During 1892 the "City Beautification" axe falls on the Bluffs. Landscape Architect and Planner George Kessler presented plans to the City for restoring the West Bluffs that also included a park. The city used eminent domain as a means to acquire the property to develop an ecologically attractive alternative to it's present blight condition. However adequate compensation, or lack of any compensation, quickly brought claims of racial discrimination against Negros. The most cited argument against financially compensating the neighborhood was declaring the residents as "squatters". Legal challenges begin immediately in 1892 over claims and “fair” compensation. Then in 1896 presiding Judge Edward L. Scarritt, 16th Circuit Court ruled "for" compensating the Black community with other claimants, but prevented future claims being accepted going forward. Unfortunately the highly publicized condemnation didn't stop people settling onto the West Bluffs. Without legal recourse, those folk disregarding Judge Scarritt's orders were trespassing / classified as squatters. Payments to recognized claimants began in 1900. During August 1904, forced relocation cleared the Bluffs of "all" remaining residents and structures.
1900 and beyond:
On May 1st 1903 President Theodore Roosevelt arrives to a jubilant and prosperous Kansas City. The Panic of 1893 was behind the Country. Unemployment peaked in 1897 at 12.4% to around 7% in 1903. *unemployment estimates vary. Kansas City's prosperity represented Roosevelt's vision for "America". And emphasized the United States role in global commerce and politics. The "big stick" could be measured in miles of track and industrial growth. But, May 1903 ends badly for KC and the West Bottoms! April 1903 was particularly wet, and unprecedented rains continued through May. On Sunday, May 31st, 1903 the Missouri / Kaw Rivers flooded the West Bottoms. Water came over the floor of the Kansas City Union Depot at 11:30 a. m. The Police ordered mandatory evacuation at noon. By 9:00 p. m., same day, there was "6" feet of water inside the Depot / still rising. Traffic into and out of Kansas City Union Depot was suspended from May 31st to June 9th. The river crested Sunday evening at 35ft.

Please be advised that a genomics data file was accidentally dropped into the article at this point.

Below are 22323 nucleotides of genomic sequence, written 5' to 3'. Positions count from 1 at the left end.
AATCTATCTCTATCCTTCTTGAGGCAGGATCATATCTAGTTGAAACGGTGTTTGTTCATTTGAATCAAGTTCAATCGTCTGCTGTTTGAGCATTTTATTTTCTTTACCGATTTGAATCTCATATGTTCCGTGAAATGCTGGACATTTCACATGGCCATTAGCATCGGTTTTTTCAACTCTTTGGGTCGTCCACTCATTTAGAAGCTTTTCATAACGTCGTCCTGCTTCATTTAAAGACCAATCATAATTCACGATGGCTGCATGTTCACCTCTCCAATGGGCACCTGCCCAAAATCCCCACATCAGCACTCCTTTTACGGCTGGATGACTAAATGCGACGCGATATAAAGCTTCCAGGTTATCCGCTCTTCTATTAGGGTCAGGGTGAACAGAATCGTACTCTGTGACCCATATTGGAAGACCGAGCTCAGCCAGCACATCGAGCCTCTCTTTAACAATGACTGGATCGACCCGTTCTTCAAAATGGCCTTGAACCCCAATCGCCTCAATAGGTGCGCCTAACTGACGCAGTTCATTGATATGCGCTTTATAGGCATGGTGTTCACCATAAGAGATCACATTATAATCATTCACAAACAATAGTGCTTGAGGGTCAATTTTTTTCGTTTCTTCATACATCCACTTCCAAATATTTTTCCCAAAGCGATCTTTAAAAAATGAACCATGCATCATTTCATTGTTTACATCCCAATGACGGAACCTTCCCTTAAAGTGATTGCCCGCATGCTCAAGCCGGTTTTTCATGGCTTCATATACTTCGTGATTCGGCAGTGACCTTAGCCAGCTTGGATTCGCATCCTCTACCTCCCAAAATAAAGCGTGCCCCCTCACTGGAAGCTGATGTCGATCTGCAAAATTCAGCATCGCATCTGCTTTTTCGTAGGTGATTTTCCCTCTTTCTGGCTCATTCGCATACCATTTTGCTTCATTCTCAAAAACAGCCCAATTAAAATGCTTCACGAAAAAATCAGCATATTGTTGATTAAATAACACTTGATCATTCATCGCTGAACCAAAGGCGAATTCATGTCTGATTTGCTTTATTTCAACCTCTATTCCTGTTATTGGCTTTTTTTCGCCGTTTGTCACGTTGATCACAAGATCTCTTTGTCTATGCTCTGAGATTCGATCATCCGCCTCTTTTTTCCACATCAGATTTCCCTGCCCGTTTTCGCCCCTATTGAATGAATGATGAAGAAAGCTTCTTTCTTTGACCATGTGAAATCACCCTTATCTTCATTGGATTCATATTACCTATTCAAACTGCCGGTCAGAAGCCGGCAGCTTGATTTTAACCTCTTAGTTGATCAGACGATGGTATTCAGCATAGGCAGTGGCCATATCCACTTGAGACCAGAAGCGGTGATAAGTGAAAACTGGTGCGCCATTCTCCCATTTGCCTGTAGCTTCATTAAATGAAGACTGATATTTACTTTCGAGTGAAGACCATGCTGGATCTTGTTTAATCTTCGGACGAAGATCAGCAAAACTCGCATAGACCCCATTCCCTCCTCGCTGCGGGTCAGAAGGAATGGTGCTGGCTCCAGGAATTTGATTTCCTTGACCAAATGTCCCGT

The stockyards suffered terribly with massive loss of livestock drowned. And the Rivers did what Social Reformers failed to accomplish in "2" decades, the flood temporarily shutdown Union Avenue's notorious vice and crime. No doubt the *Pendergast Brothers suffered serious financial losses. *The Pendergast political machine was associated with local saloons, gambling and prostitution. And on the West Bluff, the now condemned neighborhood watched it's Railroad nemesis submerged treading water.
*James Pendergast and his younger brothers Tom and Michael **Political bosses and their “machine organizations” operating in large American cities at the turn of the century favored a "quid pro quo" relationship with their constituents, a time and place when jobs and favors bought votes. Tom owned the American House / Hotel and Saloon; allegedly providing adult recreational hospitalities. He also acquired Pendergast's Place on St. Louis Ave. This saloon was called the " Climax" named for the race horse, that won Big Jim's bet, those winnings bought the saloon. As a saloon owner and politician in a working-class ward, James benefited financially from the vice industries (particularly gambling), and he used his political power to protect them. Also, the West Bottom's poor, immigrants and workers used saloons for socializing and banking (ie., cashing paychecks). Regardless of Union Avenue's "soiled dove" reputation, the street made money, and the wealthy richer. In 1906 the new site for Kansas City's Union Station was selected. Work continued on the West Bluffs renamed the West Terrace Parks, with strong controversy from the “Taxpayers’ League over spending money on a lavish gateway overlooking the doomed Union Avenue. Then June-August 1908, flooding swamped the West Bottoms.
From this point forward, the Union Depot and Union Avenue began a steady decline. Fearing another flood and the impending railroad relocation curtailed future capital improvements. Newspaper accounts described the Depot as dingy looking by Christmas 1909. Finally on October 31st, 1914 the last scheduled train departs the Union Depot. There is a Halloween party that evening. In the days following, the Depot is boarded shut and razed in early 1915. Only the Depot's "1878" corner stone remains on permanent exhibit at the Union Station today.. Present Union Avenue is largely open ground. Gone are the blocks of buildings, horses, wagons and trolleys; where 1000's of people worked and lived daily. The West Bluff is mostly a humble hill of natural vegetation. Both now cleverly conceal their pasts.